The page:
The U.S. Bank Mobile App empowers users to manage their personal finances faster and easier. In addition to checking your balance, you can find nearby ATMs or banks, send money to anyone with an American bank account, pay bills and deposit checks. You can also access this suite of capabilities quickly with your fingerprint on iPhone, iPad and Android or with Apple’s Face ID on the new iPhone X.

The user-centric app uses a person’s habits to provide financially savvy recommendations. Accessible and secure, it demonstrates how a native app can elevate the user’s experience.

When websites are enough

Lekhter said there’s a good argument for forgoing the app if you’re on a limited budget and don’t plan to capitalize on features specific to a personal device. Approached correctly, you can build something that looks great on a computer and on a mobile device.

“Web apps by themselves are not trivial matters,” Lekhter said. “Essentially every single browser is an operating system of its own with its own version. It’s tough to get it right even in the web.”

According to Bailey, it’s often unnecessary for companies like big-box retailers to develop a native app because their customers are often more transient and move from one brand to the next while shopping.

“There are few things native can do that are significantly better, experience-wise especially as it pertains to retail. It may be different if you want to incorporate beacon technology or Bluetooth, but you can do nearly everything for retail shopping with a mobile website,” Bailey said.

“If you could find ways to deliver for all those platforms with one pass and one code, that’s your dream come true. I don’t want have to decide whether it’s mobile or web. Instead, I could write a code base that may be five or 10 percent more effort but then you cover three channels.”
Thomas Bailey
Thomas Bailey, global lead of experience technology

Brand awareness

A project’s overall strategy is a major factor in determining which route to take. Sometimes brands will choose to develop a native app to increase market penetration and discoverability. And just being featured in the digital distribution marketplace could raise your brand’s profile.

Bailey said few brands actually require a native app based on features. Sometimes it really is about the presence in these marketplaces, like Apple’s App Store. That in itself can be the strongest case in the overall digital strategy for building a native app.

“If someone hears the name of a brand and wants to check it out, depending on what that brand offers, their first search might not be in Google but in the App Store,” Bailey said. “Let me download this app and see what it’s all about.”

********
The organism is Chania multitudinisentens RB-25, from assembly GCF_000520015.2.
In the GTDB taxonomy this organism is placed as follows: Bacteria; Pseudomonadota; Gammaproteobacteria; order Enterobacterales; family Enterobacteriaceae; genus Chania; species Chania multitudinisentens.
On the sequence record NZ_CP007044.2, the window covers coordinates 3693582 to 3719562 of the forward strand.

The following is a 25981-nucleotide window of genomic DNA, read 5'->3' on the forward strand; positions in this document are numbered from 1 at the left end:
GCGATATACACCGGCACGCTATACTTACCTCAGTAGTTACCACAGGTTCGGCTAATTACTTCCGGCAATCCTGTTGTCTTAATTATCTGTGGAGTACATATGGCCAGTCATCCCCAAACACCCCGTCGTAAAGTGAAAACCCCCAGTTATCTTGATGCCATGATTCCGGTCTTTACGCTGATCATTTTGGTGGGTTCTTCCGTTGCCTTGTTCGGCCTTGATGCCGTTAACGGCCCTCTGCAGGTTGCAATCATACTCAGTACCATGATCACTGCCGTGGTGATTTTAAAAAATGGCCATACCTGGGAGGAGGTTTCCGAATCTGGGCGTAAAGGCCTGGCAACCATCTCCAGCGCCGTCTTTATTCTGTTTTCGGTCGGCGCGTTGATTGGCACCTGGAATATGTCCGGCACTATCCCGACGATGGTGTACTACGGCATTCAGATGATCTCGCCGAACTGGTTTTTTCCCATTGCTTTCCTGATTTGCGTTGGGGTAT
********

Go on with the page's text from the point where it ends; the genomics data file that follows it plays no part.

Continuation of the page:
For example, it’s unlikely a user would go to uber.com to try Uber before going to the respective marketplace to test the app.

Cross-platform tools and the future

If you pursue an application, you need to determine which one will help in the tactical execution of your team’s objectives.

Native apps can optimize the user experience because they were designed for a specific smartphone. Hybrid apps can be installed on smartphones but run through a web browser. Progressive web apps are not actually apps at all. They are websites that feel like apps because they install icons on your mobile device and add many app-like features – like push notifications and access to hardware.

“Most people wouldn’t be able to tell the difference between a really good PWA experience and a native app experience,” Bailey said.

Bailey said cross-platform tools are getting better and better and indistinguishable for any end user. He said it’s important that developers don’t get high and mighty about being pure in any sense of the word because it’s really about getting value out faster. He said open-source app frameworks like React Native and Dart/Flutter are great for both mobile platforms.

“If you could find ways to deliver for all those platforms with one pass and one code base, that’s a dream come true. That’s your panacea,” he continued. “I don’t want have to decide whether it’s mobile or web. Instead, I could write code that may be five or 10 percent more effort but then you cover three major channels.”

There are many great reasons to deliver native apps, taking advantage of the unique capabilities and potentials of specific personal devices. There are also persuasive arguments for just concentrating on creating the best website possible – one that will work equally well on mobile and desktop. What you sacrifice in optimization you make up for in time and resources.

Although cross-platform tools are improving – and may one day render this debate moot – right now you still need to choose the right path forward: web or app?

The answer depends on your goals, resources and strategy.

Michael Walsh
Michael Walsh